When it comes to classic video games, many players would agree that The Legend of Zelda: A Link to the Past is one of the best of all time.
Originally released in 1991, this third game in the Zelda franchise takes Link on an adventure to save Hyrule, while introducing game features that are now a standard part of the franchise, including alternate worlds and the Master Sword.
However, one father, Tony Smith, wanted to make the title even more relatable to today's gaming generation, which includes both men and women. Unlike others, though, who have hacked the game to make Link female, Smith decided to make the game relatable to everyone by making Link gender-neutral, so that Link could be pretty much anyone.
Smith began by taking a cue from Kenna W, who previously hacked the game so that Zelda becomes the main character.
"In addition to Kenna W's character-swapped version, I wanted to create a version of the game that kept the original characters intact but allowed for Link to be completely gender-neutral," wrote Smith on his blog. "Since Link's graphical appearance in A Link to the Past is fairly androgynous to begin with, the only aspect of the game that needed to be "fixed" was all of the in-game dialogue referring to Link as a boy."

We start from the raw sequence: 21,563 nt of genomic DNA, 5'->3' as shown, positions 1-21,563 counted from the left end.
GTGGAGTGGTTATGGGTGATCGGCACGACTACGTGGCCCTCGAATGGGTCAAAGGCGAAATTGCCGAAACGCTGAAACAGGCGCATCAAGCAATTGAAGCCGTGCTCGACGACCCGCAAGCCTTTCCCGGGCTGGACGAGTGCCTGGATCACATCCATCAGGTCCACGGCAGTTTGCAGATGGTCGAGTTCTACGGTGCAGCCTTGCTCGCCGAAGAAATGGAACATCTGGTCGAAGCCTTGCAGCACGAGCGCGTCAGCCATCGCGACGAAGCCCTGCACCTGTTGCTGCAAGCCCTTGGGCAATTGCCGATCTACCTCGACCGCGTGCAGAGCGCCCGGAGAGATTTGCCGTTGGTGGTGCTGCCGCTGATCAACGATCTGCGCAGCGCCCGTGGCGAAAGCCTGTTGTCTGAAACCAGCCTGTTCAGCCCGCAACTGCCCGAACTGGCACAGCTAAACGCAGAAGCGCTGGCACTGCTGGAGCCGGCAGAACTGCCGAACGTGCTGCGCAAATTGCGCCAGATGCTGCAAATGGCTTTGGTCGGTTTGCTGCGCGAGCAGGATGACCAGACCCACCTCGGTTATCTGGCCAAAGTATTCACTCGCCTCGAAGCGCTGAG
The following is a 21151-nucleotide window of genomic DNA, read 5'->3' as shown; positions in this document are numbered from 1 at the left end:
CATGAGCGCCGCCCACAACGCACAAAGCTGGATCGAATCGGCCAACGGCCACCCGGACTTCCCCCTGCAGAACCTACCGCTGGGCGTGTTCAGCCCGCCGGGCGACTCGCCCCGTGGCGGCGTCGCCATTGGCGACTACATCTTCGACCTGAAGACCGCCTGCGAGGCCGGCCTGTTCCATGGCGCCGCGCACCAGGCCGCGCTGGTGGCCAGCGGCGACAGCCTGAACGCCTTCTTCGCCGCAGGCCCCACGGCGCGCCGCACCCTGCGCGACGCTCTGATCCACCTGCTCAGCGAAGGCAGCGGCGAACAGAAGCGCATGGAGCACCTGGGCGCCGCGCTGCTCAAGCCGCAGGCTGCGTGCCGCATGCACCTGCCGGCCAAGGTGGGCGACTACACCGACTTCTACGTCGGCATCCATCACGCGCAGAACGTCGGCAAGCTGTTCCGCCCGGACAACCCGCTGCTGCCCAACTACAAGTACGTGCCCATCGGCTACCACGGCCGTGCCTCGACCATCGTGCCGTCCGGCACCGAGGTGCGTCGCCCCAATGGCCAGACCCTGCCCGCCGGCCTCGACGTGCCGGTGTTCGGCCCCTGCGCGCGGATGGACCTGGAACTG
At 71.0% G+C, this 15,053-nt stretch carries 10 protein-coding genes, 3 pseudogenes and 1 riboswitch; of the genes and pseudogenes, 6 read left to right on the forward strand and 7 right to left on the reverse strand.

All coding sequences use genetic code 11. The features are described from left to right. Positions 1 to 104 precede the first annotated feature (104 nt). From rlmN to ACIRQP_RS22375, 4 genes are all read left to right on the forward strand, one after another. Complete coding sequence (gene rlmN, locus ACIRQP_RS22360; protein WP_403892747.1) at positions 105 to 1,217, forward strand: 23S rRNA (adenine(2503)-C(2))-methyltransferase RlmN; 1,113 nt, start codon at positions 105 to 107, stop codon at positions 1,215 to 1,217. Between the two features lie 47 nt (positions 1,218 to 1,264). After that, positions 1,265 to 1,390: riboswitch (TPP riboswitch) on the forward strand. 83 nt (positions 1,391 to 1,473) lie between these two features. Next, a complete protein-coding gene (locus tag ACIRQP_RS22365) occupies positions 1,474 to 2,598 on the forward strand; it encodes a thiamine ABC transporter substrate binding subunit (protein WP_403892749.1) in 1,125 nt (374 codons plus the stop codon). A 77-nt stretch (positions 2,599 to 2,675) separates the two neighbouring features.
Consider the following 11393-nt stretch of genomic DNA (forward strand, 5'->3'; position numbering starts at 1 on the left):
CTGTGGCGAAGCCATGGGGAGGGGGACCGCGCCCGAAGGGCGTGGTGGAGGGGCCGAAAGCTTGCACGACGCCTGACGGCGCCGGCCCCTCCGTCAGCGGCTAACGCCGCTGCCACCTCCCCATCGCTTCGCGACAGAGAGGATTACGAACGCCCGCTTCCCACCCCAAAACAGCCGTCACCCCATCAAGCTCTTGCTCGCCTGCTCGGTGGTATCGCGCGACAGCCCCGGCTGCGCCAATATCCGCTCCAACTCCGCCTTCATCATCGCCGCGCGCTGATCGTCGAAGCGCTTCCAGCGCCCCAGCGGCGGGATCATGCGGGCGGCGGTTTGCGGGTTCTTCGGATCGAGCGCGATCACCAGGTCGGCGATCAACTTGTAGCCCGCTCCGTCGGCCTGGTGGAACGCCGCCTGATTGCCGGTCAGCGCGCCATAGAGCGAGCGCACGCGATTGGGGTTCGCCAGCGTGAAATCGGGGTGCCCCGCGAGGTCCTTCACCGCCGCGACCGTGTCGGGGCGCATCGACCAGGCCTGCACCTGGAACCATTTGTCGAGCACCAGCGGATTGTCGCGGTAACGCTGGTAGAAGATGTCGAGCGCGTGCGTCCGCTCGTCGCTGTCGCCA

Changing the dialogue proved fairly easy: all references to Link as a "boy" or "son" got changed to "kid." However, Smith got creative when the game referenced Link as a "he." He decided on using the old English "ye," which works in the context of the game's setting, as well as pulls the gamer more into the role of Link.
Smith did all of this with his six-month-old daughter in mind. She's not quite old enough to play video games yet, but he hopes that when she is, she'll have the opportunity to play characters that aren't defined by gender. However, his new version of the game is available for download to everyone who has a clean ROM file image of the original game, something like xdelta (for applying binary .vcdiff patches) and an SNES emulator or a device that can play SNES ROM files.
"My hope is that Nintendo and/or ROM hackers can join the cause and create gender-neutral versions of the rest of the Zelda series (and all of the other classic games) so that by the time my daughter stops chewing on joysticks, she'll be able to have just as satisfying of a personal gaming experience as the opposite sex has been able to enjoy for all these years," writes Smith.
Photo: Tony Smith